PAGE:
How to Evaluate a Management Development Programme

how to evaluate a manager development programme

A Year in the life of a Manager Development Programme | Part 12

It’s twelve months since I started the “A Year in the Life of a Manager Development Programme ” series. This is the twelfth – and final – post in the series. It might also be the most important. This is where we find out what difference the Programme has made – to the participants, to their bosses and to the organisation.

One of the biggest mistakes companies make is failing to measure results. We weren’t going to be among them.  If you have no evidence to quantify the value of your investment, you’re less likely to get buy-in for development initiatives in the future.

Planning and preparation is key

At the start of the Programme, we had many discussions about the desired outcomes from the Programme.  Twelve months on it was time to remind ourselves of what we had hoped to achieve.  The agreed aims of the Programme were that participants would have the skills and confidence to:

  • Develop strong trust-based relationships with their people even when managing remotely
  • Adapt their communication and management style to the needs of the situation
  • Drive performance through delegation, goal setting and feedback
  • Coach team members to develop and grow their potential
  • Have courageous conversations around performance, behaviour and people issues
  • Have career conversations that engage, motivate and keep your best people

Two Dimensions to measuring progress

To measure the impact of a development programme you need to look at two dimensions:

1.  Behaviours and actions – what have people done as a result of the Programme?

2.  Results – how have key performance measures changed during the same period?

Now let’s be clear that all you can do by measuring these two dimensions is to show correlation.  You cannot prove causality.  In other words, you may be able to show that during the period of the Programme, managers gave more feedback.  You may also be able to show that employee satisfaction improved during the same period.  So there is a correlation between managers giving feedback and employee satisfaction.  But you cannot state that one caused the other.  You would need to compare results with managers who didn’t give any feedback.

But let’s not get too hung up with statistics and instead focus on common sense.  A positive correlation between behaviours and results seems pretty worthwhile to me.

Measuring behaviours and actions – the power of storytelling

Leadership is about people.  And nothing is better for describing the effect that leadership has than a good story.

In this Forbes article,  Geoffrey Berwind explains “Stories powerfully connect us to our listeners. When we share our own real-life stories or the stories of others, our audiences feel that they get to know us as authentic people – people who have lives outside the corporate setting, people who have struggled with problems and who have figured out how to overcome them.”

In the final workshop, I wanted the managers to share real experiences with the senior leadership team. I asked each participant to prepare a “Story of Success”. What wonderful stories they prepared. Without exception, all managers said they had gained confidence as a result of the Programme.  And this had resulted in actions and behaviours that had delivered positive results. The examples were rich and varied.

One manager had observed that one of her team was not challenged enough in her role and craved more responsibility.  So the manager went out of her way to create a new role.  While it took a lot of planning and preparation the move had allowed the company to keep and develop the team member.  It also meant that the company could add more value to their clients.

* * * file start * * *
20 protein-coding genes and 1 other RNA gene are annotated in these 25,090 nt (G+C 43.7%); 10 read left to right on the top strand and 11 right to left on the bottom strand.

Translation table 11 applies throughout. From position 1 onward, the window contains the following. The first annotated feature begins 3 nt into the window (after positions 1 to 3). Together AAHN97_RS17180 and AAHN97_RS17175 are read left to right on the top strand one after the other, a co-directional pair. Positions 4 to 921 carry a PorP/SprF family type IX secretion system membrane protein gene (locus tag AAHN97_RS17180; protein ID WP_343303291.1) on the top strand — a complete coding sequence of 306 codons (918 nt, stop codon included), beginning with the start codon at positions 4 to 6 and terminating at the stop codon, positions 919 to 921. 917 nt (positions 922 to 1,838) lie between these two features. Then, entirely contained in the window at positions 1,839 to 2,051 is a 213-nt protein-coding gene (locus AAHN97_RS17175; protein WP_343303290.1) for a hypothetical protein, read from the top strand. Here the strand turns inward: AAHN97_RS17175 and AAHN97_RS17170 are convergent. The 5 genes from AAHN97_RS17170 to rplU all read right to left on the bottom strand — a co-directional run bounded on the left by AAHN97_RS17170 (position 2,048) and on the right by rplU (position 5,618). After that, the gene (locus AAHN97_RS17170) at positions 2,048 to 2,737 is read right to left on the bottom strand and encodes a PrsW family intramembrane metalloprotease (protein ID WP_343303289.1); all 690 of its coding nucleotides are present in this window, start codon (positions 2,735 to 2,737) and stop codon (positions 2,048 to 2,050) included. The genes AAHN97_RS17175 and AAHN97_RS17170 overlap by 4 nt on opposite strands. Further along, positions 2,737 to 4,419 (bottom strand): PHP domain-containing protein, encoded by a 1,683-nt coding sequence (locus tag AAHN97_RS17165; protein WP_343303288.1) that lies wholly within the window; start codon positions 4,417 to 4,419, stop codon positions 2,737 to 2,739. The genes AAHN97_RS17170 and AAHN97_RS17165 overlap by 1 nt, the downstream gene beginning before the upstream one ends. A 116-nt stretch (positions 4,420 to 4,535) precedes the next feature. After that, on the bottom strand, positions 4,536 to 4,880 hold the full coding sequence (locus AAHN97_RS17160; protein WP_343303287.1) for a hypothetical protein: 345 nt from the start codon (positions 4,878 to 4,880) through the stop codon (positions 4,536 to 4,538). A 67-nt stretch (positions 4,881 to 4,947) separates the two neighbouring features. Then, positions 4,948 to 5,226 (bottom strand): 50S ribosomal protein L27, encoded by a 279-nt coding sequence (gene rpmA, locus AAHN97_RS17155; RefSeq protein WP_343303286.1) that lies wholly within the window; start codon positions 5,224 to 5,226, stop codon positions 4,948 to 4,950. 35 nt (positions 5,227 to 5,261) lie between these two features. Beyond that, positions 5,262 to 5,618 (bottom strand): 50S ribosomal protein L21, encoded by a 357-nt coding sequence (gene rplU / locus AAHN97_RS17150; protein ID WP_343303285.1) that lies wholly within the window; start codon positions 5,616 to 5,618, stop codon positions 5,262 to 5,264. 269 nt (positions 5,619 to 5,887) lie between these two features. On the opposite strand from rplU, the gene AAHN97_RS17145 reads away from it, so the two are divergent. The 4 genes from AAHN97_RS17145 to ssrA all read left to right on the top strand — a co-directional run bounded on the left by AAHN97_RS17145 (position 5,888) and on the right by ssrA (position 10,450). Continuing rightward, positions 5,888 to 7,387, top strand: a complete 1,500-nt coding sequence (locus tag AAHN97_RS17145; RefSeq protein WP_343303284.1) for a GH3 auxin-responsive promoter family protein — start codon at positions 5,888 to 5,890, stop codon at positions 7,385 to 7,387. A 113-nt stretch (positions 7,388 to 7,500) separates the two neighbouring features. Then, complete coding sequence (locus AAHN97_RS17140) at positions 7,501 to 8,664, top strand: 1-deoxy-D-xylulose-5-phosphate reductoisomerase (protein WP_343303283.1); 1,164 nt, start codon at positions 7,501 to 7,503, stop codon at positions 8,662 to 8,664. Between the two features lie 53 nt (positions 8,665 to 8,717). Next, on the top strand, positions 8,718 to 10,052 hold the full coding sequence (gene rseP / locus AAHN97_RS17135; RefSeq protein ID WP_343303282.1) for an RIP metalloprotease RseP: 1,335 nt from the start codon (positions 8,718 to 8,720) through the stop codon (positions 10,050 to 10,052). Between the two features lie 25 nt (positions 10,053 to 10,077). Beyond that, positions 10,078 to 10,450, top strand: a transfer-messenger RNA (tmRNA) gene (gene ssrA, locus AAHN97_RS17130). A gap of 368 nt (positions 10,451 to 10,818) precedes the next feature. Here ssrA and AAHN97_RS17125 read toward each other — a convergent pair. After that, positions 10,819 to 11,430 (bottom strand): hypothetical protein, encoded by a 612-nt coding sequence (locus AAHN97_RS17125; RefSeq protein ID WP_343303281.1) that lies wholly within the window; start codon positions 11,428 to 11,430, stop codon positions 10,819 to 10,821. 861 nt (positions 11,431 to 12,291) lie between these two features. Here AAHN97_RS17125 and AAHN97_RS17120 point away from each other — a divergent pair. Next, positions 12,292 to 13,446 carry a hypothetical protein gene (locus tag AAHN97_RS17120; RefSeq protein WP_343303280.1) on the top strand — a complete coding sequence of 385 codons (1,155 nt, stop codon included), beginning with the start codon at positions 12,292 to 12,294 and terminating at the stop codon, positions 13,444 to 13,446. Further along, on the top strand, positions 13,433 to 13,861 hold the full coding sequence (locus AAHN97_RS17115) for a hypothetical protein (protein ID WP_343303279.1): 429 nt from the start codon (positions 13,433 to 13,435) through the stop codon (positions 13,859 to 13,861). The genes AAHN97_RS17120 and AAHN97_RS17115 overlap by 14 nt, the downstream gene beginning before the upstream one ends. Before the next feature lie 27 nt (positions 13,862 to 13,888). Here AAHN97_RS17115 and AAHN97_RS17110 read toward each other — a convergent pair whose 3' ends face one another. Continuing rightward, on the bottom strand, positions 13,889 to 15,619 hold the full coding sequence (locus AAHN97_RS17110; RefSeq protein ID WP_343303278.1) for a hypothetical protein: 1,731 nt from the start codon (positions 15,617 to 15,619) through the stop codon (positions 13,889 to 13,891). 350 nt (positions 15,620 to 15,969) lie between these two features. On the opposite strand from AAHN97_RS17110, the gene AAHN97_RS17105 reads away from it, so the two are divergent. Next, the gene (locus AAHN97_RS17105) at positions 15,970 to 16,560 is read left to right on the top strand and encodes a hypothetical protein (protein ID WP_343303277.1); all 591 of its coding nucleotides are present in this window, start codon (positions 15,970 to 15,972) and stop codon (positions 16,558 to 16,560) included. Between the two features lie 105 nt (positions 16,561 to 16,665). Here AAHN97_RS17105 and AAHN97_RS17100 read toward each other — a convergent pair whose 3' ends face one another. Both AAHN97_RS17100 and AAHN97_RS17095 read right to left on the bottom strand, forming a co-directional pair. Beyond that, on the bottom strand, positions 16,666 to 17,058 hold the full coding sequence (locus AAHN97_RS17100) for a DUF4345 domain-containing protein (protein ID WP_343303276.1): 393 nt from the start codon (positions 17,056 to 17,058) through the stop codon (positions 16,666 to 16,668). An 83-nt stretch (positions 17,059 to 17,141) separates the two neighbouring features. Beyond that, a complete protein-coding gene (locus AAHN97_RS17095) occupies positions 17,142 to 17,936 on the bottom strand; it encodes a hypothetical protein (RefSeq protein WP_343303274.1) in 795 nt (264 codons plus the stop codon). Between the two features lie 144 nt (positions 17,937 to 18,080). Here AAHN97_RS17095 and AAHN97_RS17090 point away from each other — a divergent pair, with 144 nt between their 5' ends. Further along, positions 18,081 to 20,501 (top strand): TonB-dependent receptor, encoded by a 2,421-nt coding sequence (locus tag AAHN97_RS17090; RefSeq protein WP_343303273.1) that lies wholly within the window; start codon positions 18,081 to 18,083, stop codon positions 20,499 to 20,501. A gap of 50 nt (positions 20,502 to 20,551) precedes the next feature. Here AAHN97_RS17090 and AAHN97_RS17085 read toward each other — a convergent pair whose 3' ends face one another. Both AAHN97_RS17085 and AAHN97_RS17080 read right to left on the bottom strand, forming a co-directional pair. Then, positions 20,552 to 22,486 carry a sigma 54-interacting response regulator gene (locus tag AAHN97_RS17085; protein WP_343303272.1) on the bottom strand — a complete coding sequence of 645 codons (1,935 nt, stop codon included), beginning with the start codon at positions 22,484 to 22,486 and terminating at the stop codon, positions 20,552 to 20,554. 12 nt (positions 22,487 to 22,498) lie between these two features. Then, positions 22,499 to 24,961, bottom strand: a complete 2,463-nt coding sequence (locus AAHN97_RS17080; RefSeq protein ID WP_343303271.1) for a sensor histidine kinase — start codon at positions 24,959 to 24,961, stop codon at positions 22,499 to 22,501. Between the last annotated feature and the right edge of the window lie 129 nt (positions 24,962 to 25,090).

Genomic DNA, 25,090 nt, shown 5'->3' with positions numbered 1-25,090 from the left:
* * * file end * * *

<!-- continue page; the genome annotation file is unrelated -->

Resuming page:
Another manager dealt with a situation where one of his team was receiving negative feedback from colleagues.  The manager sat down with him to go through it. He gave him clear and constructive feedback and worked with him to explore alternatives. The team member adapted his behaviour to create a more positive impression with positive results.

Other stories covered a range of themes. Greater self-awareness had allowed them to assess their interactions and adapt their style. Models for giving feedback had allowed them to have courageous conversations.  Guidance on career conversations had allowed them to engage and empower employees

By hearing these stories the senior management team were able to understand what the managers had learnt and how they had put it into practice.  They were also able to add their own observations and praise the managers for the progress they had noticed.  In particular, they had noticed that managers were having a lot more one to one conversations with employees.  They were more willing to manage difficult situations and there seemed to be a lot more trust and respect for the managers.

Measuring results – what does the data say?

At the outset of the Programme, we identified the quantitative measures that would tell us if the Programme was successful.  So we looked back at the benchmark data we had gathered at the beginning of the Programme to see what progress we had made. The highlights were:

  • The business had grown by 10% with a combination of new clients and renewals
  • Customer satisfaction was at a record high
  • Staff retention had increased by 18%
  • Employee satisfaction ratings had improved by an average of 15% in the areas of people management and career development

Great results I think you’ll agree.

The End

So that marks the end of the Programme and the end of this blog post series. Have you read the whole series? You can find it here.

I’d love to know what you learned from it.  What will you stop, start or continue as a result?  Please let me know by posting in the box below or emailing me at

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